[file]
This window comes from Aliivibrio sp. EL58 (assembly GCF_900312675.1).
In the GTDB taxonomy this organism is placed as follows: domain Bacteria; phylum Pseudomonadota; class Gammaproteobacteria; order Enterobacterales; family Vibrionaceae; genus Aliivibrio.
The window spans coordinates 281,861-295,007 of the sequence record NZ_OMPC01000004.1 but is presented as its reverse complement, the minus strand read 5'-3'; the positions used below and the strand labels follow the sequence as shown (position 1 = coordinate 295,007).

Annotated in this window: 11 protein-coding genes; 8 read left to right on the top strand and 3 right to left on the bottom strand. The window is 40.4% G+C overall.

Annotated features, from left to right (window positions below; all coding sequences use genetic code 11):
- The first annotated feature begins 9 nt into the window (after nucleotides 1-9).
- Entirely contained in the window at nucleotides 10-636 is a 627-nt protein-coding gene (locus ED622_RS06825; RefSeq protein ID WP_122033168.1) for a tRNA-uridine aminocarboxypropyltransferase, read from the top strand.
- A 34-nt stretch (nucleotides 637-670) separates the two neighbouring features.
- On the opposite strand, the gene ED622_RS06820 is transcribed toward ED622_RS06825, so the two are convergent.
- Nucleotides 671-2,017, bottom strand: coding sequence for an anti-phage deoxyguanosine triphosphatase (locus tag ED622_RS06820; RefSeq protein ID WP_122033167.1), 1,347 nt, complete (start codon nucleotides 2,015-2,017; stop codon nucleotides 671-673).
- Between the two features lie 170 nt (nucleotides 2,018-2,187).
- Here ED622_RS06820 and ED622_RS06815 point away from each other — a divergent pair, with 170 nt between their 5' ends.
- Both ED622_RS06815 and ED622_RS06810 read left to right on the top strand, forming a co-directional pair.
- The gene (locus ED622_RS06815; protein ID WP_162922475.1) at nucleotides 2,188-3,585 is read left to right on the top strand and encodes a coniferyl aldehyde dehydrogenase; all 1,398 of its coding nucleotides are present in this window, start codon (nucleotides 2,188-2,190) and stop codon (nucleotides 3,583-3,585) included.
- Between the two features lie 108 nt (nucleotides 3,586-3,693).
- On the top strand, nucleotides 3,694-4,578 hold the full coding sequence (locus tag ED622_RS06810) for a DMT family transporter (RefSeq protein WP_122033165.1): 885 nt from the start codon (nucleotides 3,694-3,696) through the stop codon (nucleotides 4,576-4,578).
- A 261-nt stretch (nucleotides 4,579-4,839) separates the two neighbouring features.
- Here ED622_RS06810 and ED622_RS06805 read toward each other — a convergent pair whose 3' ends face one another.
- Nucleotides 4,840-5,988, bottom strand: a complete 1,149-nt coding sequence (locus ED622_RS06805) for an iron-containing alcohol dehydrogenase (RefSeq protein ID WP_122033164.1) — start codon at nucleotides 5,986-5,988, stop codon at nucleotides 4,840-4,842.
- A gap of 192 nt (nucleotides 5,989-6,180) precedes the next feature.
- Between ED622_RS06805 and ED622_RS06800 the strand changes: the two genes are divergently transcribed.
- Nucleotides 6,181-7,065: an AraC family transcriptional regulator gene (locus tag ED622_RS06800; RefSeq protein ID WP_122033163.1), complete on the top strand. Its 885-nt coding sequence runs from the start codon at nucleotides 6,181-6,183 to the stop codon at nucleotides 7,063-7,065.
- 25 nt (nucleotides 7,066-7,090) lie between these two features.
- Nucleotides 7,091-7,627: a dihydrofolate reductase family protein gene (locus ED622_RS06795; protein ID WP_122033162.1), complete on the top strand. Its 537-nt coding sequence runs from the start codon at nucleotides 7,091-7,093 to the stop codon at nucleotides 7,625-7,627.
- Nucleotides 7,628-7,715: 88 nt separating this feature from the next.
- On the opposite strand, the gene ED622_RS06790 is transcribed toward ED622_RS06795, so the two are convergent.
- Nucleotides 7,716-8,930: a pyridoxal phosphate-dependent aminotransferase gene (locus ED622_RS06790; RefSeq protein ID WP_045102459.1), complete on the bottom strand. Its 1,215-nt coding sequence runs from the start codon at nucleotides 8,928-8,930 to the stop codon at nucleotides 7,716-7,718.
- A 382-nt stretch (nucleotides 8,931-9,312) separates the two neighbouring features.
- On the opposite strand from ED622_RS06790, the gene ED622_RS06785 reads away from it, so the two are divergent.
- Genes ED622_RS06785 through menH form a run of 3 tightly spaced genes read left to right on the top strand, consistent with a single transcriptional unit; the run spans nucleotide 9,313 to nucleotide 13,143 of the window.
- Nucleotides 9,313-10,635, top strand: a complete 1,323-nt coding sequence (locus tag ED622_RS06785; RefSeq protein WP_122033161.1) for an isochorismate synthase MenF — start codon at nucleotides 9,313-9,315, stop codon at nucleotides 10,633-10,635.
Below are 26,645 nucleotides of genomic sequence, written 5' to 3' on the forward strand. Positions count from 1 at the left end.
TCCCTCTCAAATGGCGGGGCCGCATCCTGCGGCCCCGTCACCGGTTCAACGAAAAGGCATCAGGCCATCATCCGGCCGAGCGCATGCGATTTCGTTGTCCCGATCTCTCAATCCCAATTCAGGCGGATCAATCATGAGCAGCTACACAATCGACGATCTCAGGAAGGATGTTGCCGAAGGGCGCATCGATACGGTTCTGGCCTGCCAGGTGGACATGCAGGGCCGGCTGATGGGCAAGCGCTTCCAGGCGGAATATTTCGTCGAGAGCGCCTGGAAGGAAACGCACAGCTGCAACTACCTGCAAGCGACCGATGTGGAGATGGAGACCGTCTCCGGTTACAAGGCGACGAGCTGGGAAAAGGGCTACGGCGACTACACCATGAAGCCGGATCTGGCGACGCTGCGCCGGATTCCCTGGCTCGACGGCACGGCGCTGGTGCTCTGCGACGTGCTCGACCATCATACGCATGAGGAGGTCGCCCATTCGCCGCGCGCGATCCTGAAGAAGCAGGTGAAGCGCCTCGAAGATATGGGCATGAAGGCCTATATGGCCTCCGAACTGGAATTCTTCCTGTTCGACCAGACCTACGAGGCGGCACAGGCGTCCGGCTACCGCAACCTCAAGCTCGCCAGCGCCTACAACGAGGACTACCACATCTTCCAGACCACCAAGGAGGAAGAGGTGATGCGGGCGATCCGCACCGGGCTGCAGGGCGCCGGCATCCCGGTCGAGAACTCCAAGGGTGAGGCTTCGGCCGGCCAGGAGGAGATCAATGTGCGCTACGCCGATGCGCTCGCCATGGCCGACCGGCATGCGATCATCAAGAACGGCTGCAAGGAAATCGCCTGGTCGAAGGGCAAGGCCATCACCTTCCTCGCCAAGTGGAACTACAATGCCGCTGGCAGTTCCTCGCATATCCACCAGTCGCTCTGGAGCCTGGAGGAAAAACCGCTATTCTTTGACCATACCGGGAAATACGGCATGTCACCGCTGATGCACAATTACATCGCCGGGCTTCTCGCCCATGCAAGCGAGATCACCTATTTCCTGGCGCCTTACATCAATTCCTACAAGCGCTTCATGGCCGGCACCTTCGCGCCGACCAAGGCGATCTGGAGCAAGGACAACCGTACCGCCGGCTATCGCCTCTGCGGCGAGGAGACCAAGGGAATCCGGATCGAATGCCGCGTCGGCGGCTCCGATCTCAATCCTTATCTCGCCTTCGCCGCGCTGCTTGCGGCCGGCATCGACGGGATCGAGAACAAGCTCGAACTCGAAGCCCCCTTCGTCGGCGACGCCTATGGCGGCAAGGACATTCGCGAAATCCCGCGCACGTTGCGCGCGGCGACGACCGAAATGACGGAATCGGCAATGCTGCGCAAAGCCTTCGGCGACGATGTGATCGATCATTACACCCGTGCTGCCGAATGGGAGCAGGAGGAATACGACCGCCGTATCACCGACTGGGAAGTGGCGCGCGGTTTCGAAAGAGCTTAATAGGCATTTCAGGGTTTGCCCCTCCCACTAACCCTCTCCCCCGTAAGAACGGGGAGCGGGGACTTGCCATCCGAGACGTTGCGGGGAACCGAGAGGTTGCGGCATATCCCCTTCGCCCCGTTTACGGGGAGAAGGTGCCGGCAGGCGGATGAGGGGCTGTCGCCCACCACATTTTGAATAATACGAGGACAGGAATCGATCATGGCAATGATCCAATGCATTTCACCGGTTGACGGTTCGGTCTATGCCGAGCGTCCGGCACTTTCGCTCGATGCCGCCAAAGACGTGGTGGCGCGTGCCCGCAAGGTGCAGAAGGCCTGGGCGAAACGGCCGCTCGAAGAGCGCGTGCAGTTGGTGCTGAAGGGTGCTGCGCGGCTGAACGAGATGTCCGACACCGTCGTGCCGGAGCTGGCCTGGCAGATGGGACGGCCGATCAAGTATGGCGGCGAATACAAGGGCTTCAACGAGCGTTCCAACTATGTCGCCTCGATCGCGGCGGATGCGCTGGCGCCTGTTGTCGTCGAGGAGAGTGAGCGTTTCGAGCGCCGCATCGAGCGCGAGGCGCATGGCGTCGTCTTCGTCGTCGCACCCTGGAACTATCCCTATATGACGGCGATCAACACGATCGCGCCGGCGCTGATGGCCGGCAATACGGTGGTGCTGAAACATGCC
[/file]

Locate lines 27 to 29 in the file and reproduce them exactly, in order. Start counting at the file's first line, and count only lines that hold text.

- Nucleotides 7,716-8,930: a pyridoxal phosphate-dependent aminotransferase gene (locus ED622_RS06790; RefSeq protein ID WP_045102459.1), complete on the bottom strand. Its 1,215-nt coding sequence runs from the start codon at nucleotides 8,928-8,930 to the stop codon at nucleotides 7,716-7,718.
- A 382-nt stretch (nucleotides 8,931-9,312) separates the two neighbouring features.
- On the opposite strand from ED622_RS06790, the gene ED622_RS06785 reads away from it, so the two are divergent.